Stars in this crossover pop environment are as varied as they are interesting. Trumpeter Wynton Marsalis, highly opinionated as a jazz scholar, is nonetheless a consummate classical musician and a wizard of the baroque trumpet. Norah Jones has come out of nowhere with her astonishing interpretations of old cafe classics, blowing the minds of a cynical recording industry while attracting twentysomethings to eightysomethings as new fans.

Locally, the artists on the Annapolis-based Maggie’s Music label — Ceoltoiri, Karen Ashbrook, Bonnie Rideout and the consummate 12-string guitarist Al Petteway — have become underground and above-ground classics of the Celtic revival, which in turn owes a great deal of its success to its fusion with New Age music — which is at times hard to distinguish from minimalism. You get the drift. Younger popular musicians are only too happy to mix genres and explore their options.

Even more interesting than these horizontal linkages across genre lines is this surprising fact: The interesting stuff is percolating from the bottom up rather than trickling from the top down.

Classical composers have been slower to change, but now, a little uncertainly, some are making their moves.

Stefania de Kenessey, a music professor at the New School, is one example. Her humorously named Derriere Guard salons in New York welcome new tonalists, expansive/new formalist poets, neo-traditional architects and representational painters to join forces by returning to their artistic roots without forgetting the need to adapt them to 21st-century sensibilities.

James Grant, a free-lance new tonalist, recently mounted a highly successful Kennedy Center premiere of his massive new Civil War-based choral work, “Such Was the War,” proving that grand, large works still move an audience. Across the Atlantic, businessman-composer Rene Gruss has created New Bohemia (www.newbohemia.net), a Web site intended as a meeting place for new tonalists and other fellow travelers.

The new tonalists, however, have run smack into a formidable obstacle in their commendable campaign to compose tonal music for modern audiences: They have forgotten how. Many of these composers have lost their roots in the Western tradition and no longer know how to compose melodies as plush as Puccini’s or as provocative as Prokofiev’s. They have been attempting to break out of this cycle, but with limited success. Miss De Kenessey, for example, has composed some charming and vigorous works in differing tonal modes, often echoing the folk traditions of Bela Bartok, but she has yet to create a breakthrough hit.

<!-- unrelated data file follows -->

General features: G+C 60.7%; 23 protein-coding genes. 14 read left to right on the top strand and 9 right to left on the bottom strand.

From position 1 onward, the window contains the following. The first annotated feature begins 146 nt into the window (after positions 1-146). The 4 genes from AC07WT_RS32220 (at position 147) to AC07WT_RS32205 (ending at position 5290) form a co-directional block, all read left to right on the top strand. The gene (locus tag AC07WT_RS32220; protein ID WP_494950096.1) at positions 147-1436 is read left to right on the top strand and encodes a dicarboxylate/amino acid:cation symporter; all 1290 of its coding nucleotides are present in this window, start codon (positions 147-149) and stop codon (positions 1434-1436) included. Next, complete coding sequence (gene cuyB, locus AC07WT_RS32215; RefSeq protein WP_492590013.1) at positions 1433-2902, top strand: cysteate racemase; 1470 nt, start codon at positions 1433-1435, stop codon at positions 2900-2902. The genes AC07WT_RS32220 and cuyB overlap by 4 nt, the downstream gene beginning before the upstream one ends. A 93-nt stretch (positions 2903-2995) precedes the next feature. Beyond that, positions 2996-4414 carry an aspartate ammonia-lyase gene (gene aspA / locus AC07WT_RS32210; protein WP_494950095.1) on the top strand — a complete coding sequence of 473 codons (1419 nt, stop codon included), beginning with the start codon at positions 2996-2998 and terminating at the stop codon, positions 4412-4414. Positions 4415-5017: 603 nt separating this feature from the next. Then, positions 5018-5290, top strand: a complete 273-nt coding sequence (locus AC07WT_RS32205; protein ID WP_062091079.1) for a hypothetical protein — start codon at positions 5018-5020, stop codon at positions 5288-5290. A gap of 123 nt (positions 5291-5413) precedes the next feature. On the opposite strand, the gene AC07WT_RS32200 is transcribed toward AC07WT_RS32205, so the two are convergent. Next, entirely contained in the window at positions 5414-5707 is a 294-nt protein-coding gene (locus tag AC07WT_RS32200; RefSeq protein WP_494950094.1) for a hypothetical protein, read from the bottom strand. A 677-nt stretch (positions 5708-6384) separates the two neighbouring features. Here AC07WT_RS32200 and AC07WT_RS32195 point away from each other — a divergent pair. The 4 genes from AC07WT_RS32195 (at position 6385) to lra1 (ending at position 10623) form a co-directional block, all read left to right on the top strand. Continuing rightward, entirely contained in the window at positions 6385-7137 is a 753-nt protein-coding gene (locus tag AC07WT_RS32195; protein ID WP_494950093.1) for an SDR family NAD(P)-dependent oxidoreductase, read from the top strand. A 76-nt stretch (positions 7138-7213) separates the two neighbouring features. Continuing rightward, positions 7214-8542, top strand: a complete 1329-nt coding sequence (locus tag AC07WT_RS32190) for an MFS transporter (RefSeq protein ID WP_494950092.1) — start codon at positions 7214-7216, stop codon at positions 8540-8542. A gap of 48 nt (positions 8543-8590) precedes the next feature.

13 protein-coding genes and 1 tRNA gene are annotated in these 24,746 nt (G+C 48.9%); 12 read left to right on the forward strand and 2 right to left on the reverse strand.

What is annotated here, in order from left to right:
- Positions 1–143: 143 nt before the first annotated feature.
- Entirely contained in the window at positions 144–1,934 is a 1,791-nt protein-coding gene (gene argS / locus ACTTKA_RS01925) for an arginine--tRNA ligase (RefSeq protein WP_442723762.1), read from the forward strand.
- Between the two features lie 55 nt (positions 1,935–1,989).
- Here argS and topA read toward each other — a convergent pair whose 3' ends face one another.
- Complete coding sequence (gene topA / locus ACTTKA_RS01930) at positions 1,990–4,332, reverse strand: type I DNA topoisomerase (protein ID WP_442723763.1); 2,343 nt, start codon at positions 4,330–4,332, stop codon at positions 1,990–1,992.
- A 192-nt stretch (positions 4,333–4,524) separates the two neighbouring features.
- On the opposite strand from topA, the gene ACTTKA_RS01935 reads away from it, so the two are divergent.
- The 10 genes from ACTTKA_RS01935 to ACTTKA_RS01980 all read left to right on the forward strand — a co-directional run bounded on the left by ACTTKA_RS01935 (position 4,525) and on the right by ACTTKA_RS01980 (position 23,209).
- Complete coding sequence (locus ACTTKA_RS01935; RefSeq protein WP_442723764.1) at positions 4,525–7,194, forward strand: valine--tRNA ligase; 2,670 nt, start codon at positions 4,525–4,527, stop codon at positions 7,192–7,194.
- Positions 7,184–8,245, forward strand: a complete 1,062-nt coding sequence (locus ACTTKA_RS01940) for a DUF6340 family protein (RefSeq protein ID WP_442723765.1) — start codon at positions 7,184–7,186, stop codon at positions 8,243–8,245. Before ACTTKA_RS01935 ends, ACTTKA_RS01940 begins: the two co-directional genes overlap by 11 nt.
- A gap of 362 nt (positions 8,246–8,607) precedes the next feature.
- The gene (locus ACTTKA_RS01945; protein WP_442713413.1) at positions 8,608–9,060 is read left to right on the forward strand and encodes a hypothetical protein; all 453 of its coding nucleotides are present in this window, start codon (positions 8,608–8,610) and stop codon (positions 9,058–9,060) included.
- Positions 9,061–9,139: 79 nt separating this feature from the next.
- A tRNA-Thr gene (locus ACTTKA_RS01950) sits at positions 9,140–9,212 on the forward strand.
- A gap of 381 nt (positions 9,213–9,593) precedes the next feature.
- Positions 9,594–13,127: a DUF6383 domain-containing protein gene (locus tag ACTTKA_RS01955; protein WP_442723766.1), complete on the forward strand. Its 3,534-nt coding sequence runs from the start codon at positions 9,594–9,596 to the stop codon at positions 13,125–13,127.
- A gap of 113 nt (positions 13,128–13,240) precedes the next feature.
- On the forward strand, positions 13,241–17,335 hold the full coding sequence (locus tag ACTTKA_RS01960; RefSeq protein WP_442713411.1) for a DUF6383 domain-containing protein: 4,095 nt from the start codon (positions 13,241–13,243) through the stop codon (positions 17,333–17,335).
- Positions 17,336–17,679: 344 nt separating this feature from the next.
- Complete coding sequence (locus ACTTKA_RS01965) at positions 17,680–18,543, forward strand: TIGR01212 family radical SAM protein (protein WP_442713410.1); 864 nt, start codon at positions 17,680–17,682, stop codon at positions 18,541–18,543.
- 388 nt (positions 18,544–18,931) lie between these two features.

More recently, D.C. area new tonalist composer Arnold Saltzman, the cantor of the Adas Israel Congregation, premiered his “American Symphony” on Father’s Day at the Clarice Smith Performing Arts Center at the University of Maryland. Scored for full orchestra, Mr. Saltzman’s symphony boldly and faithfully embraces the traditional four-movement form and is infused with a number of charming and occasionally martial themes honoring the founding presidents of America.

Unabashedly patriotic in a contemporary musical environment that frequently discourages love of country, Mr. Saltzman’s symphony is a unique tribute to traditional American values and was warmly appreciated by the audience in a way that 12-tone works never are. Yet Mr. Saltzman’s working through of motifs was at times incomplete and did not advance the direction of serious music in a substantive way. Like his fellow new tonalists, Mr. Saltzman is still trying to grasp the direction that an evolving new tonal musical landscape will assume.

While young architects are displaying a new enthusiasm for received traditions; while expansive poets are returning verse to the arts of meter, rhyme and storytelling; while sculptors such as the late Frederick Hart, who created the moving statue at the Vietnam Veterans Memorial, have taken plastic form in a new direction, the new tonalists remain a relatively timid lot. Perhaps it will take more encouragement from crossover musicians in popular culture, along with their tempting arc of success, to lead younger classical composers out of the wilderness in which the modernists and postmodernists have stranded them.

First, though, the new tonalists will have to break openly with a stodgy and elitist academy while washing their collective hands of residual minimalist tendencies. The new tonalists have taken a step in the right direction. Their music is being heard and often admired, but they have yet to create compelling new compositions that will lodge in the repertoire, because they are afraid to soar.